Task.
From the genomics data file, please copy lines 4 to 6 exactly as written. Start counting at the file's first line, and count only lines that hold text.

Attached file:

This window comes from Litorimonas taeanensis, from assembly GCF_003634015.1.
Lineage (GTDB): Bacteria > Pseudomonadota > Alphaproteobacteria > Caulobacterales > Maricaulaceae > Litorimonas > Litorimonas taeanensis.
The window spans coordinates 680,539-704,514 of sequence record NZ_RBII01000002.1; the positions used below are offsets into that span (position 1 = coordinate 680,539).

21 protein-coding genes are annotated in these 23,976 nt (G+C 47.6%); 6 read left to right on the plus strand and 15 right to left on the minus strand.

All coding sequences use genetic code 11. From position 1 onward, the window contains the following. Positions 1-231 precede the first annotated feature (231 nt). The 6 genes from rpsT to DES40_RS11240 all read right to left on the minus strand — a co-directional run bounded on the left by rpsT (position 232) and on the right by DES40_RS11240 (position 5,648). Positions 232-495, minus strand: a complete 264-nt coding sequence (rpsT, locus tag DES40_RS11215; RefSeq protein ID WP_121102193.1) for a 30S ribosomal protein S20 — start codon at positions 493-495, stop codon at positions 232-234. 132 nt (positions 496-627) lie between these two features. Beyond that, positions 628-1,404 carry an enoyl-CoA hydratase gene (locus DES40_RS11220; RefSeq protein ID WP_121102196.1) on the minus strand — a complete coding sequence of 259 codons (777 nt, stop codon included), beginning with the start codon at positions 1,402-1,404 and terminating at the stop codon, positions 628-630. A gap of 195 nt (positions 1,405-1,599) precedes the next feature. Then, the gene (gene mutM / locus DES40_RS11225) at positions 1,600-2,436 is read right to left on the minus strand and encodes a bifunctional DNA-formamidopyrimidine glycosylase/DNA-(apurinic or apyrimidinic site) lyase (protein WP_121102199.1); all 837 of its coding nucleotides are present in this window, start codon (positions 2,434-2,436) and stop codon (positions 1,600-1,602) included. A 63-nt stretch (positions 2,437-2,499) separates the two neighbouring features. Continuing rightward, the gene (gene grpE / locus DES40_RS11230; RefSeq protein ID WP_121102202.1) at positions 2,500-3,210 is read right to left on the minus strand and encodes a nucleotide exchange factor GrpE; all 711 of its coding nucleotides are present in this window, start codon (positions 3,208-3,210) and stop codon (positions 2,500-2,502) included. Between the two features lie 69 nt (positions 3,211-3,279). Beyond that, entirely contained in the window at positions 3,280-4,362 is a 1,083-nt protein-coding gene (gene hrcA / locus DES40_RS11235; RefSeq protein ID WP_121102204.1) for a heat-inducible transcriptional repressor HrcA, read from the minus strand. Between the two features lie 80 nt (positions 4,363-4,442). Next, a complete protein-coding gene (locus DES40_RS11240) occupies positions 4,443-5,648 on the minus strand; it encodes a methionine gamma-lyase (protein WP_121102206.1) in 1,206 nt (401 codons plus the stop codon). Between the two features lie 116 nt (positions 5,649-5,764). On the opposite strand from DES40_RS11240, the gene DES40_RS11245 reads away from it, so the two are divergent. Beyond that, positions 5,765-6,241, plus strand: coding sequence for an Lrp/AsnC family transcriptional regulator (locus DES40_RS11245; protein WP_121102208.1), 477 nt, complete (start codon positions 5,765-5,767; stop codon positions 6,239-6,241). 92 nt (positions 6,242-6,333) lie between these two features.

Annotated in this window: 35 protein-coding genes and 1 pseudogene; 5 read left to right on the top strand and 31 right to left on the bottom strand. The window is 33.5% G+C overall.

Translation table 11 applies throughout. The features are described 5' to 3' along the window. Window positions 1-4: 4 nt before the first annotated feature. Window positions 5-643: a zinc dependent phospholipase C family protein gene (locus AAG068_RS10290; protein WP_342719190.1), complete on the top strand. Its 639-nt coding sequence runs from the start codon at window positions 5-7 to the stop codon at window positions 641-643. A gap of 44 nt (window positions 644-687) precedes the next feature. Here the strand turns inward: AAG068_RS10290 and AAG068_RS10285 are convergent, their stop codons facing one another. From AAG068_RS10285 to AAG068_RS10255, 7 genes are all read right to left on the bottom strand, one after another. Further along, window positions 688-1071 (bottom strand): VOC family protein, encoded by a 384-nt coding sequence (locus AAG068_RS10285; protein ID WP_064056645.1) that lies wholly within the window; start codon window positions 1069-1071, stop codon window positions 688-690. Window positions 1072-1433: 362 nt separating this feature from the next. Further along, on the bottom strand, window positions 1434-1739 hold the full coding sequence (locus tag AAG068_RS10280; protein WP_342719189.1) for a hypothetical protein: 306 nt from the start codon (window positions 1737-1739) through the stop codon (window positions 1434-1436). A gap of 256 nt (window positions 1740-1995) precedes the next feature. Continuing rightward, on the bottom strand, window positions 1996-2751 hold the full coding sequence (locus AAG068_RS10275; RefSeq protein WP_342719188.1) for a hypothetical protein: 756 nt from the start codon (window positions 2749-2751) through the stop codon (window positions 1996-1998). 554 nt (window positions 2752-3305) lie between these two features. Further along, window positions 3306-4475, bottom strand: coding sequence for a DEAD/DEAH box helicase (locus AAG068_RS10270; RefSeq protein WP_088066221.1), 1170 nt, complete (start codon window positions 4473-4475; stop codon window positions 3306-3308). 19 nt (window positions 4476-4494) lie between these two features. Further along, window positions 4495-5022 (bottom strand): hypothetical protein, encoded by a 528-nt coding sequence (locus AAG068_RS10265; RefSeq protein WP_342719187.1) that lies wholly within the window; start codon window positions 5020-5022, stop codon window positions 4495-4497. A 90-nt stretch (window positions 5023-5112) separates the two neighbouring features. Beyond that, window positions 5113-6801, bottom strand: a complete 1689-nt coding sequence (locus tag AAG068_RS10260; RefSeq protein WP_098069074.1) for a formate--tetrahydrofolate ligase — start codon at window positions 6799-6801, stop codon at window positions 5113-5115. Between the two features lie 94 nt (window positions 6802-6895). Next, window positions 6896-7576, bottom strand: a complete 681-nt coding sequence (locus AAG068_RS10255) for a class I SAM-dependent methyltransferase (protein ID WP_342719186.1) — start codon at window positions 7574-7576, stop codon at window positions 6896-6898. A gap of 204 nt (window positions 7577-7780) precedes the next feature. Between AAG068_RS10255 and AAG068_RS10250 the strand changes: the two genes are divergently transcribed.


21 protein-coding genes are annotated in these 23,976 nt (G+C 47.6%); 6 read left to right on the plus strand and 15 right to left on the minus strand.

All coding sequences use genetic code 11. From position 1 onward, the window contains the following. Positions 1-231 precede the first annotated feature (231 nt). The 6 genes from rpsT to DES40_RS11240 all read right to left on the minus strand — a co-directional run bounded on the left by rpsT (position 232) and on the right by DES40_RS11240 (position 5,648). Positions 232-495, minus strand: a complete 264-nt coding sequence (rpsT, locus tag DES40_RS11215; RefSeq protein ID WP_121102193.1) for a 30S ribosomal protein S20 — start codon at positions 493-495, stop codon at positions 232-234. 132 nt (positions 496-627) lie between these two features. Beyond that, positions 628-1,404 carry an enoyl-CoA hydratase gene (locus DES40_RS11220; RefSeq protein ID WP_121102196.1) on the minus strand — a complete coding sequence of 259 codons (777 nt, stop codon included), beginning with the start codon at positions 1,402-1,404 and terminating at the stop codon, positions 628-630. A gap of 195 nt (positions 1,405-1,599) precedes the next feature. Then, the gene (gene mutM / locus DES40_RS11225) at positions 1,600-2,436 is read right to left on the minus strand and encodes a bifunctional DNA-formamidopyrimidine glycosylase/DNA-(apurinic or apyrimidinic site) lyase (protein WP_121102199.1); all 837 of its coding nucleotides are present in this window, start codon (positions 2,434-2,436) and stop codon (positions 1,600-1,602) included. A 63-nt stretch (positions 2,437-2,499) separates the two neighbouring features. Continuing rightward, the gene (gene grpE / locus DES40_RS11230; RefSeq protein ID WP_121102202.1) at positions 2,500-3,210 is read right to left on the minus strand and encodes a nucleotide exchange factor GrpE; all 711 of its coding nucleotides are present in this window, start codon (positions 3,208-3,210) and stop codon (positions 2,500-2,502) included. Between the two features lie 69 nt (positions 3,211-3,279). Beyond that, entirely contained in the window at positions 3,280-4,362 is a 1,083-nt protein-coding gene (gene hrcA / locus DES40_RS11235; RefSeq protein ID WP_121102204.1) for a heat-inducible transcriptional repressor HrcA, read from the minus strand. Between the two features lie 80 nt (positions 4,363-4,442). Next, a complete protein-coding gene (locus DES40_RS11240) occupies positions 4,443-5,648 on the minus strand; it encodes a methionine gamma-lyase (protein WP_121102206.1) in 1,206 nt (401 codons plus the stop codon). Between the two features lie 116 nt (positions 5,649-5,764). On the opposite strand from DES40_RS11240, the gene DES40_RS11245 reads away from it, so the two are divergent. Beyond that, positions 5,765-6,241, plus strand: coding sequence for an Lrp/AsnC family transcriptional regulator (locus DES40_RS11245; protein WP_121102208.1), 477 nt, complete (start codon positions 5,765-5,767; stop codon positions 6,239-6,241). 92 nt (positions 6,242-6,333) lie between these two features.

Annotated in this window: 35 protein-coding genes and 1 pseudogene; 5 read left to right on the top strand and 31 right to left on the bottom strand. The window is 33.5% G+C overall.